Should the Government Get Serious about Telecommuting as a Traffic Solution?

Should the Government Get Serious about Telecommuting as a Traffic Solution?

Despite hellish traffic conditions getting worse by the day, Filipinos still stubbornly stick to their old commuting habits. Since the worst traffic often occurs during rush hours, it’s clear that many employees in the Metro prefer to drive their own cars to work.

But does every employee need to be at the office to do his or her job? The Philippine Government under Pres. Rodrigo Duterte doesn’t seem to think so, and in October of this year, it called for the full implementation of the Telecommuting Act in hopes of alleviating Metro Manila’s debilitating traffic conditions.

What is the Telecommuting Act?

The Philippines’ Telecommuting Act (Republic Act No. 11165) was signed into law on December 20, 2018. Also referred to as Work From Home Law, the Act seeks to validate new and alternative ways to for those in the private sector work via telecommuting, which the resolution defines as a “work arrangement” that lets employees “work at an alternative workplace with the use of telecommunication and/or computer technologies.”

According to the Act, a private sector employer may “offer a telecommuting program to its employees on a voluntary basis” as long as the mutually agreed upon terms and condition “shall not be less than the minimum labor standard.”

The decree also mandates employers to consider “compensable work hours, minimum number of work hours, overtime, rest days, and entitlement to leave benefits.”

The Telecommuting Act also compels employers to ensure their telecommuting employees are “given the same treatment as that of comparable employees working at the employer’s premises.” These ‘fair treatment’ stipulations include:

  • Receiving a rate of pay, including overtime and night shift differential, and other similar monetary benefits not lower than those provided in applicable laws and collective bargaining agreements;
  • The right to rest periods, regular holidays, and special nonworking holidays;
  • The same or equivalent workload and performance standards as those of comparable workers at the employer’s premises;
  • The same access to training and career development opportunities as those of comparable workers at the employer’s premises, and be subject to the same appraisal policies covering these workers;
  • Receiving appropriate training on the technical equipment at their disposal, and the characteristics and conditions of telecommuting; and
  • The same collective rights as the workers at the employer’s premises, and shall not be barred from communicating with workers’ representatives.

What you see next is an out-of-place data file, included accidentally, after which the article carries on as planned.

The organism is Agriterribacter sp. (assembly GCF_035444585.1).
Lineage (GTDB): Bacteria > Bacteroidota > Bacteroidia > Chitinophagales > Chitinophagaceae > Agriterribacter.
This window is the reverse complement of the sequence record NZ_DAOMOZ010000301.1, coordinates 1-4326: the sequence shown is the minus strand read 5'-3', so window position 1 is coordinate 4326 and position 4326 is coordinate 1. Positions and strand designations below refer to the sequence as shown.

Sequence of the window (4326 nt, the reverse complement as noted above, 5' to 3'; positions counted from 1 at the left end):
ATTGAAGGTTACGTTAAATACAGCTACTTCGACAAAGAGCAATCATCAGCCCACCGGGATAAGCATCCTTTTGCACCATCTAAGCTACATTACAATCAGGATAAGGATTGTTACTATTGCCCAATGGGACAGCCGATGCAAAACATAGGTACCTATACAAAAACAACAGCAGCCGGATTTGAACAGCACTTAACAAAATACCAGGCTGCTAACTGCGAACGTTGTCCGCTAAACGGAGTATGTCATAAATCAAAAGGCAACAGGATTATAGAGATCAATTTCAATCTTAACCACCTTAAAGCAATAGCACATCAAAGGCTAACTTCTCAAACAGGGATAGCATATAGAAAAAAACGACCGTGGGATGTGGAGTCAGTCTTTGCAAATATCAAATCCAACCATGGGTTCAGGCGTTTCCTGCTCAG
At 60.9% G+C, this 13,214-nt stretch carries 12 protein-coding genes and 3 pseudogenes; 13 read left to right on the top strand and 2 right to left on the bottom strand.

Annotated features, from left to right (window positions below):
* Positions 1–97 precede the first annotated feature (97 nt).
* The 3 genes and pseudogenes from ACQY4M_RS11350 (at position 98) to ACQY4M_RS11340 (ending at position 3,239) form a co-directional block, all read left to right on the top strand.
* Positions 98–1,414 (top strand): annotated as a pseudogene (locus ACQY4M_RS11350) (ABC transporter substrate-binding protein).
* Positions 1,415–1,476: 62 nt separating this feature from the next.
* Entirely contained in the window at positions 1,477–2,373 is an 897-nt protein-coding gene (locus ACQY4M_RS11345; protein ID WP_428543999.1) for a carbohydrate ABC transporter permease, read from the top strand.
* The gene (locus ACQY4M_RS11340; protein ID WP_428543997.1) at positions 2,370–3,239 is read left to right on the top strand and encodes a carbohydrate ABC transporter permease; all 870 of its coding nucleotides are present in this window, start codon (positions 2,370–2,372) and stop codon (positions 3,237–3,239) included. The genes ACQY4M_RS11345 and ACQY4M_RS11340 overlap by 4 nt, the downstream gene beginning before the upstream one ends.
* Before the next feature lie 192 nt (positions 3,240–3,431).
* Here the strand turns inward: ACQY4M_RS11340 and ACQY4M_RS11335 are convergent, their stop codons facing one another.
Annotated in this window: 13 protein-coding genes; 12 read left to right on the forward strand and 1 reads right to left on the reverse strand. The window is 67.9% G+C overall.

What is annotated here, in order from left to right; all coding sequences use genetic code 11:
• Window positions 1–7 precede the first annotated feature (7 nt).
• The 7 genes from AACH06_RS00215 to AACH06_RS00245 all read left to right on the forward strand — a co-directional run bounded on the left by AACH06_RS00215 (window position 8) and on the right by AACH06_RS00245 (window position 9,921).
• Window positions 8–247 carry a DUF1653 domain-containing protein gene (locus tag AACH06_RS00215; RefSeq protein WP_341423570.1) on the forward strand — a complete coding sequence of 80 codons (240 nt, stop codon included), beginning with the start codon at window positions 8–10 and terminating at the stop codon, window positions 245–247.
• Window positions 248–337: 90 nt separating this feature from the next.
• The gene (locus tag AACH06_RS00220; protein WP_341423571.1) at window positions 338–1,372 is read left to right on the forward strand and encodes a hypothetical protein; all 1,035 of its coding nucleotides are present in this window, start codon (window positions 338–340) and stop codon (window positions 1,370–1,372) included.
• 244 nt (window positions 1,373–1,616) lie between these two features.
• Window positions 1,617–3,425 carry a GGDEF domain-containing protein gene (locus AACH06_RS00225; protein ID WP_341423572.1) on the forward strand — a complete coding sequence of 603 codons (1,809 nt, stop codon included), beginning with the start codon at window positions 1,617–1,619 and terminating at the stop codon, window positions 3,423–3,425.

Though the Telecommuting Act is fairly new, the work-from-home framework is not. Such arrangements have been utilized by many freelancers even before the Internet became a thing. Even in the heydays of the Internet café, many flocked to the likes of Netopia to do their work, from content writing, to graphic design, to tech support, and more. Work from home increasingly became a viable option for many, especially when faced with the daunting challenge of overcoming the daily Metro traffic gridlock.

The case for work-from-home

The rise in popularity of telecommuting stems from the improving availability of the Internet, the growth of jobs that can be done out of the office, as well as employer’s changing attitudes toward such arrangements. Tech-oriented jobs are the ones with massive potential for a work-from-home situation, as opposed to manufacturing, healthcare, sanitation and other industries where being physically present is necessary and part of the nature of the work. Innovations and advancements in teleconferencing and mobile technology have also played a significant role in making telecommuting more viable for many working professionals.

As for telecommuting’s benefits to employees, these include:

  • Lower daily expenses—the costs of commuting to work is completely eliminated.
  • Flexible schedule—work early, late, or during you free time, it’s all up to you.
  • More time for your loved ones—you can practically watch your kids growing up.

Telecommuting holds a lot of benefits for businesses as well. By giving their employees the chance to complete their work outside of the office, a company can:

  • Save on office space—with lesser need for cubicles, a company can limit rent to the square footage it needs instead of occupying a whole floor.
  • Attract better talent—a work-from-home arrangement may be the enticement a company needs to attract employees that possess strong self-discipline and productivity, while requiring very little management attention and intervention to complete their jobs.
  • Reduce overhead costs—fewer people in the office means fewer expenses that go toward utilities and other office needs.
  • Protect the environment—corporate social responsibility dictates that companies operate in a manner that minimizes their carbon footprint. With fewer employees commuting, the company helps lessen the cars on the road, which translates to reduce fuel consumption and air pollution.

Is the Philippines ready for more telecommuting jobs?

Fewer commuters mean fewer cars on the road, and that’s what the Telecommuting Act is banking on. For transportation systems, the most beneficial outcome of telecommuting is the reduction of cars on the road during peak hours. As the trends and technologies relating to telecommuting continue to expand and develop, perhaps we may just  see how it starts to affect local traffic conditions soon.

However, it’s worth noting that in North American regions where the practice of work-from-home is widespread, the measure is not enough to alleviate traffic woes, at least not in a way that matters.

Also read: Villanueva Calls for Telecommuting to Solve Cebu Traffic
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